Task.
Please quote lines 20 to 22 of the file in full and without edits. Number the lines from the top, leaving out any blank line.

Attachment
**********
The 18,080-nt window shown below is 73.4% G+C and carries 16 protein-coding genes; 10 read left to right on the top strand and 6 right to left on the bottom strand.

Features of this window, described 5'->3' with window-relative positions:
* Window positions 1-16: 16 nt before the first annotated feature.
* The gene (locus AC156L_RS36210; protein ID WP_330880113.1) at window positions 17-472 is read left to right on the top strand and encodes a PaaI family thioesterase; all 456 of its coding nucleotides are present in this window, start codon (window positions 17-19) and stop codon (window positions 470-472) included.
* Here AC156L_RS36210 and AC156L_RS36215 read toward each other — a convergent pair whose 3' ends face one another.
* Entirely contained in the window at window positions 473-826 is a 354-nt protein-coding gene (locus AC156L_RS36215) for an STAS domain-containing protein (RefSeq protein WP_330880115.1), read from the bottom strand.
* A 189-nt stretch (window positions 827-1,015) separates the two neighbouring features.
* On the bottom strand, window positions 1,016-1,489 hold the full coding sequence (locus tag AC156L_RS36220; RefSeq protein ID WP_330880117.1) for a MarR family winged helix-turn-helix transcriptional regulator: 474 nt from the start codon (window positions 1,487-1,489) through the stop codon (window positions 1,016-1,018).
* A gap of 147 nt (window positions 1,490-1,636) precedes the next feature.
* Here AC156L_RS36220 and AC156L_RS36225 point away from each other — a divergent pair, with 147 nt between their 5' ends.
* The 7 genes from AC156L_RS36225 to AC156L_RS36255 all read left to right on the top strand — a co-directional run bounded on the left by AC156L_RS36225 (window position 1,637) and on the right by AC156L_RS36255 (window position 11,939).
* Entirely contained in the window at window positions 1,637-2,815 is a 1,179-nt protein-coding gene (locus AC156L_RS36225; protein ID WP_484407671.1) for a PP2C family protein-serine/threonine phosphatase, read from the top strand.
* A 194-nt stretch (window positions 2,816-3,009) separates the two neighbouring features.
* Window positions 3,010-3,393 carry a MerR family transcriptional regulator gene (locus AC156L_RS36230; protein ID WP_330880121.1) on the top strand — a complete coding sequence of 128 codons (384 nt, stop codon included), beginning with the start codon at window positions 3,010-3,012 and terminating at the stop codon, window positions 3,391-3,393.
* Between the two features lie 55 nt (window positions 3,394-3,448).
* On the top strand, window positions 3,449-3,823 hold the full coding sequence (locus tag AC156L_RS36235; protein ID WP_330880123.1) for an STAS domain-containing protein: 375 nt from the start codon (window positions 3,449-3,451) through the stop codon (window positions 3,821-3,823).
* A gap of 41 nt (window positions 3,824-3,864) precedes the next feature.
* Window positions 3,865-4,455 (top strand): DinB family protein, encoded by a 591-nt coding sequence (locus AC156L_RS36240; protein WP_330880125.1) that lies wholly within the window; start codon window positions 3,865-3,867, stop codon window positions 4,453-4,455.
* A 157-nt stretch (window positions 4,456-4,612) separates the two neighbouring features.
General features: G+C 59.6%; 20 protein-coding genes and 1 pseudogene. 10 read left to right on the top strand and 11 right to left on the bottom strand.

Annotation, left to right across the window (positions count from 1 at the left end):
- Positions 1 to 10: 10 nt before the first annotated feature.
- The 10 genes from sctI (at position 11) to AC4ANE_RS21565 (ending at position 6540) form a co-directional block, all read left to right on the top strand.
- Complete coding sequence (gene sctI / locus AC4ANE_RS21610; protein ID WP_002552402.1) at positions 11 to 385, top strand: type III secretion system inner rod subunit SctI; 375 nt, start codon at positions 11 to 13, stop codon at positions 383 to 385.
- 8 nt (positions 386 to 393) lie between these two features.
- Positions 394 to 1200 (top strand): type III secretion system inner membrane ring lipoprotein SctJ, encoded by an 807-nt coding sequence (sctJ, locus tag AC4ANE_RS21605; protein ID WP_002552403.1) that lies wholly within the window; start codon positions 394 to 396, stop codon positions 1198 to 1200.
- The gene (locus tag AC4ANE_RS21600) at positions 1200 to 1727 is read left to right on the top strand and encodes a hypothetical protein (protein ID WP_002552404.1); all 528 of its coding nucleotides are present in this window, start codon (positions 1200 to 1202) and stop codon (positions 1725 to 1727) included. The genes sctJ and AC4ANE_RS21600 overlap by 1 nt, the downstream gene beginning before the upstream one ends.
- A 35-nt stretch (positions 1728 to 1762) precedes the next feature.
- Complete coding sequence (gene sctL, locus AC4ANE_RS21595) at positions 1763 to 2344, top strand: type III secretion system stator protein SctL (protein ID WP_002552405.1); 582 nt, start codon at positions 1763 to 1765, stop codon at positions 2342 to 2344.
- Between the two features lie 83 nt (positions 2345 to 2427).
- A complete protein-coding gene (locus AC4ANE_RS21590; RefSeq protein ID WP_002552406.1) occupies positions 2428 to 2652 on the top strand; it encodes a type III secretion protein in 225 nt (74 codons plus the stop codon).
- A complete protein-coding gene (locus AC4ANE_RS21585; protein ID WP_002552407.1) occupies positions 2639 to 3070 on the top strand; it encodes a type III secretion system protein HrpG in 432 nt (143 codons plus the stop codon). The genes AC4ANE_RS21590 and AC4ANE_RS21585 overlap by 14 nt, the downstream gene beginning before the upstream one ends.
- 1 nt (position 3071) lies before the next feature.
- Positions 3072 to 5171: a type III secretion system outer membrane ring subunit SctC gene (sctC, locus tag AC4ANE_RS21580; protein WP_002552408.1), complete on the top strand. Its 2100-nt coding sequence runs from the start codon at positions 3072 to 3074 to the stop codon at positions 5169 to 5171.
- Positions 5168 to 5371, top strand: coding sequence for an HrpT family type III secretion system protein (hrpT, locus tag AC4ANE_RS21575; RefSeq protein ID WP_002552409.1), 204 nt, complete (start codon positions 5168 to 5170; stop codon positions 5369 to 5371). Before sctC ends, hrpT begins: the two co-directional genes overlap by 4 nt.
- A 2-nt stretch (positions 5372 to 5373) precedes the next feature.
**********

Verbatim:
General features: G+C 59.6%; 20 protein-coding genes and 1 pseudogene. 10 read left to right on the top strand and 11 right to left on the bottom strand.

Annotation, left to right across the window (positions count from 1 at the left end):
- Positions 1 to 10: 10 nt before the first annotated feature.